Case study III: The Power of Information
In order to achieve benefits, it is worth remembering that it is information that enables change and better care and the technology is merely the delivery vehicle (although at best, it is a very effective delivery vehicle!)
A number of years ago, I found myself in a West African country in the middle of a meningitis epidemic. The epidemic started in the country next door. The disease spread rapidly in the absence of any adequate control mechanisms.
The epidemic was detected, when a visitor from the country I was in returned home to his family. Unfortunately, he brought the meningitis with him and started a new centre of infection. Although he was living in a relatively isolated town, there was a rudimentary disease surveillance system in place. A local health care worker noticed a sudden increase in the number of meningitis cases.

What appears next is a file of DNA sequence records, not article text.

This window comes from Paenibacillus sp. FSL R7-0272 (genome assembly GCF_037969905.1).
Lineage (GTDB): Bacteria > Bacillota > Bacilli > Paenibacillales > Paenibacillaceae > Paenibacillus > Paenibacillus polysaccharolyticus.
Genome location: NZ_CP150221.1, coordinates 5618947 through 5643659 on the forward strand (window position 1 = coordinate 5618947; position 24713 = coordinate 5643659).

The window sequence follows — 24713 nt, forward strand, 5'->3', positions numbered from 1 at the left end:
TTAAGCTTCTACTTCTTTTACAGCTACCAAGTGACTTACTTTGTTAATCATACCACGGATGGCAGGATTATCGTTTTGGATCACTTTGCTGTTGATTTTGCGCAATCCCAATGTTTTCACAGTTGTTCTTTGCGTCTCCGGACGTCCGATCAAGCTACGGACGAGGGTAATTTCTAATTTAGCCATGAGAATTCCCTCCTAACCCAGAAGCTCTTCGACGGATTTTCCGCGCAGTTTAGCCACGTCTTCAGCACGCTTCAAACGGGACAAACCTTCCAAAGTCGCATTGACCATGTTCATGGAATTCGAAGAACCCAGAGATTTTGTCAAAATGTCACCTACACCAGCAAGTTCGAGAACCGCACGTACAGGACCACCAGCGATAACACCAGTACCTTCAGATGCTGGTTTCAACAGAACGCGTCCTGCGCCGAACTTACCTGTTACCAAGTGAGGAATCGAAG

He rang the central disease surveillance team in the capital; a days travel away and started to count how many people got ill. They didn’t have any paper, so first they had to scrape around for some that was only written on one side. So they wrote on the back of envelopes, bills, anything they could find. Soon they were joined by the small team from the capital. They were able to demonstrate that they had a full blown epidemic on their hands.
Using their very limited information resources, they were able to:
· demonstrate to donor agencies their need, resulting in an influx of vaccines and drugs.
· design an immunisation strategy that stopped the spread of the disease, resulting in many fewer deaths than in the country of origin.
Gillies AC (2006) The Clinicians Guide for Surviving IT, Radcliffe Publishing, Abingdon